“The oldest living city in the world”.
This cobra charmer was on a ghat along the Ganges in Varanasi (Benaras).
Hinduism has long held serpents to be sacred, the animals are related to the Nagas.
Nāga (Sanskrit: नाग) is a symbol of Shiva, the God of Benaras, who is often shown garlanded with a snake.
Indians thus considered snake charmers to be holy men who were influenced by the gods.
Snake charming is the practice of apparently hypnotising a snake by simply playing an instrument.
Despite a sort of golden age in the 20th century, snake charming is today in danger of dying out.
This is due to the recent enforcement of a 1972 law in India banning ownership of serpents.
The law originally aimed at preventing the export of snakeskins, introducing a seven-year prison term for owning or selling of the creatures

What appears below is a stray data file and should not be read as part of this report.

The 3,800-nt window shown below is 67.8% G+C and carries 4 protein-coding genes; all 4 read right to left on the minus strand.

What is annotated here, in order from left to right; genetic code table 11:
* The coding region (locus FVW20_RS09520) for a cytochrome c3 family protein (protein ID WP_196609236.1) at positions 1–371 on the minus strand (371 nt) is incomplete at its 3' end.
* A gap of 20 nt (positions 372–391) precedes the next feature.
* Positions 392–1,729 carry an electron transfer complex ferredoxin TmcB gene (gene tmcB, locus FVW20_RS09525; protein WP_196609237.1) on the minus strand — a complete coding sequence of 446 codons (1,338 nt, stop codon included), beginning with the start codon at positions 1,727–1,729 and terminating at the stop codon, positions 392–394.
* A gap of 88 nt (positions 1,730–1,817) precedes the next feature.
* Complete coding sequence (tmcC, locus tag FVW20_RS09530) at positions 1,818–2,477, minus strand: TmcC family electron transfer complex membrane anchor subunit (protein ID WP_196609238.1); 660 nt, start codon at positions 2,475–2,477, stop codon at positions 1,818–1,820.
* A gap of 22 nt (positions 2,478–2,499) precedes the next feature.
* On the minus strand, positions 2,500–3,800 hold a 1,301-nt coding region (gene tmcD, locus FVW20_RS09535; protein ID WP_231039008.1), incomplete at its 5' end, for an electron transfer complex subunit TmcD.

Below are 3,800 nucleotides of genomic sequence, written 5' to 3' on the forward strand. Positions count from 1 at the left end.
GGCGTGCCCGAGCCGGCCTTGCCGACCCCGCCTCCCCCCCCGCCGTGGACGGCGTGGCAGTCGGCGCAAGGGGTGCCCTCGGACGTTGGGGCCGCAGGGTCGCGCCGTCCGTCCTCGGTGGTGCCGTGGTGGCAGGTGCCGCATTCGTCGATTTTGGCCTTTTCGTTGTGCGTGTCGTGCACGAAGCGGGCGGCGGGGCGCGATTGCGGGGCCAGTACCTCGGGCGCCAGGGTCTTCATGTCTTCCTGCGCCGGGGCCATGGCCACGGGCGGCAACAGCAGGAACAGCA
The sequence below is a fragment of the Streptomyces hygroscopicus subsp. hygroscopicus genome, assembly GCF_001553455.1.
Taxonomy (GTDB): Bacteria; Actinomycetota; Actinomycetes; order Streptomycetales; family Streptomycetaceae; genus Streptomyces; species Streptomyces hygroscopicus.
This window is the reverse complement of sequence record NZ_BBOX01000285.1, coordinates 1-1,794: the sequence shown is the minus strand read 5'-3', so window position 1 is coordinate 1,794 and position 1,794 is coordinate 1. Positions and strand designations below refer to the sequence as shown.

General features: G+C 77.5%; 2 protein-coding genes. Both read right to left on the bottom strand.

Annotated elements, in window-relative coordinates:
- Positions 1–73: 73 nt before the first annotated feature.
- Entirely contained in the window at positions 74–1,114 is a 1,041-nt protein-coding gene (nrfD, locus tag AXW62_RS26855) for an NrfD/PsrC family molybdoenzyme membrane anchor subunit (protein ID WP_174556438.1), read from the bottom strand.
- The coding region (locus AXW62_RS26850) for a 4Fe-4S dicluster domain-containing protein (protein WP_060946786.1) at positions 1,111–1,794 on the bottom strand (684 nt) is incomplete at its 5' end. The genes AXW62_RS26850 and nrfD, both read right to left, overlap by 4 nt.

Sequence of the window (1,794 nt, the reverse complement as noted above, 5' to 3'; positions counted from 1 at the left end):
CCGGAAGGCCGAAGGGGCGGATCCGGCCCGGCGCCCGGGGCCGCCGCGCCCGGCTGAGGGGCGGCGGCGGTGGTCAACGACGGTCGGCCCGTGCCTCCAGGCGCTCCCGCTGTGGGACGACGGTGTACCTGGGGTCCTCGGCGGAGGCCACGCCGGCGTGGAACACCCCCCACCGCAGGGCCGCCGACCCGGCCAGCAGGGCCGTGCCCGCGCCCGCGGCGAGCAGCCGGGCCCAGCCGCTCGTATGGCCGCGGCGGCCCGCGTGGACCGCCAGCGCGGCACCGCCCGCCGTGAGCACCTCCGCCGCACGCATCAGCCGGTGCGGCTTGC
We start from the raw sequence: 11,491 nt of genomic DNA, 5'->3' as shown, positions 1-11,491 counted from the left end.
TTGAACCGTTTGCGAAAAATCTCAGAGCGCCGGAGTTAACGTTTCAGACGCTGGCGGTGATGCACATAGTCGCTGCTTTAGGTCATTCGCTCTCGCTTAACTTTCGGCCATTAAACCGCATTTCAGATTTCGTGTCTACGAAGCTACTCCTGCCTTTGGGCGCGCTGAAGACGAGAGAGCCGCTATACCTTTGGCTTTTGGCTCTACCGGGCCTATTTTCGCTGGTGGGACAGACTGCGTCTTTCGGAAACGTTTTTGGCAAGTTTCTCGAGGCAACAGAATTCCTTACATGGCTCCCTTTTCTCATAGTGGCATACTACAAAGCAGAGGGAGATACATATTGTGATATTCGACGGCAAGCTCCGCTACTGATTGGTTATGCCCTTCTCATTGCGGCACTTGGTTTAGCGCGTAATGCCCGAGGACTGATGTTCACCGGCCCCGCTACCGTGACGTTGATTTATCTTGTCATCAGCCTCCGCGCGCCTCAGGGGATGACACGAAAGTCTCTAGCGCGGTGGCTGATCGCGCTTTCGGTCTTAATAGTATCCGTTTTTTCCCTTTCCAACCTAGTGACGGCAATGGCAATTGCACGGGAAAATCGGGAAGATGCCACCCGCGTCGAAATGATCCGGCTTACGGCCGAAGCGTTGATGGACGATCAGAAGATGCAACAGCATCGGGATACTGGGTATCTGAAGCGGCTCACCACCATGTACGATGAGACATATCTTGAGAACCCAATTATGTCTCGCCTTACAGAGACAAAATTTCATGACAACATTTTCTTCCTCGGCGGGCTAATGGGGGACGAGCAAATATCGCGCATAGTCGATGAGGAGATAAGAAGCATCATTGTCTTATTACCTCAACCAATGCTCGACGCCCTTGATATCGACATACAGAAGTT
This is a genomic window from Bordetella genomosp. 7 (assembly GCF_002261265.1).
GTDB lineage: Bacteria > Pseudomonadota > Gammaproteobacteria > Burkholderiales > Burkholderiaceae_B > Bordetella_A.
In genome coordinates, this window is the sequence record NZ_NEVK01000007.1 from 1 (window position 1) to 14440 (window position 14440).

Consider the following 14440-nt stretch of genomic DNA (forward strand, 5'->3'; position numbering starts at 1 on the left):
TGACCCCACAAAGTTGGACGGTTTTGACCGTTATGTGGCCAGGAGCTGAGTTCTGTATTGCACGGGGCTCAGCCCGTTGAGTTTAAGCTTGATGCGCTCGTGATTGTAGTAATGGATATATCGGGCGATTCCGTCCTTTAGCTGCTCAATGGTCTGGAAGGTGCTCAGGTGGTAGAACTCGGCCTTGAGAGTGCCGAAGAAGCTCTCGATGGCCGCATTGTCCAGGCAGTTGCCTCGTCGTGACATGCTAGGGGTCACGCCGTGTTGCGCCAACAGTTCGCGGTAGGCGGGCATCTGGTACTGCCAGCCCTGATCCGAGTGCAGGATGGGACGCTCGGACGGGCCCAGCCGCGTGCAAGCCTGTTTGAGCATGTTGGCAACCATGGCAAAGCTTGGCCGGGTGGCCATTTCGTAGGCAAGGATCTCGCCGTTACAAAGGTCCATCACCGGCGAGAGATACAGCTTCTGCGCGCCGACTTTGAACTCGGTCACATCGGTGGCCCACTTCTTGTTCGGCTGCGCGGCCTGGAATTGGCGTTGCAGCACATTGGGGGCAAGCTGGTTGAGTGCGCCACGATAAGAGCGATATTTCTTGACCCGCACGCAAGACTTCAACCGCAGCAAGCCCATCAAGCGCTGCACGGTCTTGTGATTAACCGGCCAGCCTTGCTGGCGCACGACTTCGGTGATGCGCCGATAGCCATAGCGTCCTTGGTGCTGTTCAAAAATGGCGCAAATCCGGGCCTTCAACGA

Many snake charmers live a wandering existence, visiting towns and villages on market days and during festivals.
With a few rare exceptions, however, they typically make every effort to keep themselves from harm's way.
For one, the charmer typically sits out of biting range, and his animal is sluggish and reluctant to attack anyway.
More drastic means of protection include removing the creature's fangs or venom glands, or even sewing the snake's mouth shut.
Today, only about one million snake charmers remain in India.
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